The attractive properties and functionalities of the developed polymers are useful, for example, for intuitive damage detection and the creation of adaptive materials. Expressing excitement for their findings, Otsuka remarks: "We successfully developed unprecedented mechanoresponsive polymers that exhibit color change, fluorescence, and self-strengthening ability, marking the first report of force-induced cross-linking reactions achieved by simply the extension or compression of a bulk film. Our findings represent a significant advance in the fundamental research of mechanochemistry and its applications in material science."

As more mechano-responsive materials with unique functions are developed, we can expect to explore their myriad applications in various industrial and engineering fields. Be sure to keep an eye out for further progress in mechanochemistry!
-end-


Tokyo Institute of Technology

Related Polymers Articles from Brightsurf:

Seeking the most effective polymers for personal protective equipment
Personal protective equipment, like face masks and gowns, is generally made of polymers.

Ultraheavy precision polymers
An environmentally friendly and sustainable synthesis of ''heavyweight'' polymers with very narrow molecular weight distributions is an important concept in modern polymer chemistry.

FSU researchers help develop sustainable polymers
Researchers at the FAMU-FSU College of Engineering have made new discoveries on the effects of temperature on sustainable polymers.

Structural colors from cellulose-based polymers
A surface displays structural colors when light is reflected by tiny, regular structural elements in a transparent material.

Growing polymers with different lengths
ETH researchers have developed a new method for producing polymers with different lengths.

Exciting new developments for polymers made from waste sulfur
Researchers at the University of Liverpool are making significant progress in the quest to develop new sulfur polymers that provide an environmentally friendly alternative to some traditional petrochemical based plastics.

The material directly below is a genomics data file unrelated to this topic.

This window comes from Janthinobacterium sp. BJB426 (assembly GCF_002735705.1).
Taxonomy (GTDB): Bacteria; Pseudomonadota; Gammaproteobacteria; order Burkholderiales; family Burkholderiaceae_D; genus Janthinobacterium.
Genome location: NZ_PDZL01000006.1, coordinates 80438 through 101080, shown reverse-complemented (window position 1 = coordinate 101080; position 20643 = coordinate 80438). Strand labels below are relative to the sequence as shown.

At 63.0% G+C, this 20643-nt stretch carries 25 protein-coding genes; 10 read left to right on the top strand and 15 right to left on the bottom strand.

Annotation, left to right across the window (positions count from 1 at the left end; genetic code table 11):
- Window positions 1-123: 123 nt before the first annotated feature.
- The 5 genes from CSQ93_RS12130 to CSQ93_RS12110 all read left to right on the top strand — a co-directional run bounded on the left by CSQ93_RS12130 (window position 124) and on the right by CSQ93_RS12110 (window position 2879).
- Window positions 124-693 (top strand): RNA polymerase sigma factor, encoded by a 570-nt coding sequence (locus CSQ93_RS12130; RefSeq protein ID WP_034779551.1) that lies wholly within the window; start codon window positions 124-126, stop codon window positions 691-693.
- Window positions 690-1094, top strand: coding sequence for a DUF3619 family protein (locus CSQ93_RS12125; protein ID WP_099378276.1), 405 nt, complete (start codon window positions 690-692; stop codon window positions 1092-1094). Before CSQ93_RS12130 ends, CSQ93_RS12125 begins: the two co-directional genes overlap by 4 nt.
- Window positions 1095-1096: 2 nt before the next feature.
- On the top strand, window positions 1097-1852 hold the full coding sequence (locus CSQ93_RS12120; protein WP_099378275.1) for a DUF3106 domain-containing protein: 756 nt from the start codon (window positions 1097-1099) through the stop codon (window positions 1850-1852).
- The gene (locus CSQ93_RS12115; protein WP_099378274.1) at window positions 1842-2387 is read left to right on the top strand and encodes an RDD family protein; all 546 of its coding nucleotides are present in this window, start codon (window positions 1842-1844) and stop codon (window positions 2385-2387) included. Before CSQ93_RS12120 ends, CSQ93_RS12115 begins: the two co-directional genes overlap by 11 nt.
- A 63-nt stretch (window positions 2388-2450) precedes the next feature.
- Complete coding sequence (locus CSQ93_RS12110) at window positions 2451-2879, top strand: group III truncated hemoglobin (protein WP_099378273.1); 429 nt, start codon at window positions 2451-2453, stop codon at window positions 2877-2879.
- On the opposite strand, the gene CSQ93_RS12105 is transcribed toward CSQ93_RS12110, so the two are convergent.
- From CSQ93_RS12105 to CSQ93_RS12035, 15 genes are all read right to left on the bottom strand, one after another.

Polymers can fine-tune attractions between suspended nanocubes
In new research published in EPJ E, researchers demonstrate a high level of control over a type of colloid in which the suspended particles take the form of hollow, nanoscale cubes.

Functional polymers to improve thermal stability of bioplastics
One of the key objectives for contemporary chemistry is to improve thermomechanical properties of polymers, in particular, thermostability of bioplastics.

Fluorescent technique brings aging polymers to light
Modern society relies on polymers, such as polypropylene or polyethylene plastic, for a wide range of applications, from food containers to automobile parts to medical devices.

Polymers to the rescue! Saving cells from damaging ice
Research published in the Journal of the American Chemical Society by University of Utah chemists Pavithra Naullage and Valeria Molinero provides the foundation to design efficient polymers that can prevent the growth of ice that damages cells.

Read More: Polymers News and Polymers Current Events
Brightsurf.com is a participant in the Amazon Services LLC Associates Program, an affiliate advertising program designed to provide a means for sites to earn advertising fees by advertising and linking to Amazon.com.